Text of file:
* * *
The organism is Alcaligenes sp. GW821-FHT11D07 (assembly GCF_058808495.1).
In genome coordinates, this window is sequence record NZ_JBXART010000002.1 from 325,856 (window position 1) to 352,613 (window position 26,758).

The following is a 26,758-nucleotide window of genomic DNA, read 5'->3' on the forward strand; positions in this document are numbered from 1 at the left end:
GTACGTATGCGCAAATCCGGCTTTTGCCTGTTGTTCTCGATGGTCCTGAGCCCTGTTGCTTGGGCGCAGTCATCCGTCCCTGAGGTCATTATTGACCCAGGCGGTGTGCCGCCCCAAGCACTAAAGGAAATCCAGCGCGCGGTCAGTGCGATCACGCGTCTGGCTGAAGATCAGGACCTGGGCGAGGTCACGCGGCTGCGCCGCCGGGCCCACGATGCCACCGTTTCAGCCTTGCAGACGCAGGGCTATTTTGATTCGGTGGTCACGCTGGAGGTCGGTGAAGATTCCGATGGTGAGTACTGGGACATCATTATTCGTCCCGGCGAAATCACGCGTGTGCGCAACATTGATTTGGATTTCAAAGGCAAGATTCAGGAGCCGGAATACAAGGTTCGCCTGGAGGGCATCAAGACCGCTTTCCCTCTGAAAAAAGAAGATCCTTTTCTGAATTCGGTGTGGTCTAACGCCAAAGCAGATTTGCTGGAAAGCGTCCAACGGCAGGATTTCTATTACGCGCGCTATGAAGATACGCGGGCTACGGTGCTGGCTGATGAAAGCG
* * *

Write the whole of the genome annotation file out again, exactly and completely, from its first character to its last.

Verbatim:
The organism is Alcaligenes sp. GW821-FHT11D07 (assembly GCF_058808495.1).
In genome coordinates, this window is sequence record NZ_JBXART010000002.1 from 325,856 (window position 1) to 352,613 (window position 26,758).

The following is a 26,758-nucleotide window of genomic DNA, read 5'->3' on the forward strand; positions in this document are numbered from 1 at the left end:
GTACGTATGCGCAAATCCGGCTTTTGCCTGTTGTTCTCGATGGTCCTGAGCCCTGTTGCTTGGGCGCAGTCATCCGTCCCTGAGGTCATTATTGACCCAGGCGGTGTGCCGCCCCAAGCACTAAAGGAAATCCAGCGCGCGGTCAGTGCGATCACGCGTCTGGCTGAAGATCAGGACCTGGGCGAGGTCACGCGGCTGCGCCGCCGGGCCCACGATGCCACCGTTTCAGCCTTGCAGACGCAGGGCTATTTTGATTCGGTGGTCACGCTGGAGGTCGGTGAAGATTCCGATGGTGAGTACTGGGACATCATTATTCGTCCCGGCGAAATCACGCGTGTGCGCAACATTGATTTGGATTTCAAAGGCAAGATTCAGGAGCCGGAATACAAGGTTCGCCTGGAGGGCATCAAGACCGCTTTCCCTCTGAAAAAAGAAGATCCTTTTCTGAATTCGGTGTGGTCTAACGCCAAAGCAGATTTGCTGGAAAGCGTCCAACGGCAGGATTTCTATTACGCGCGCTATGAAGATACGCGGGCTACGGTGCTGGCTGATGAAAGCG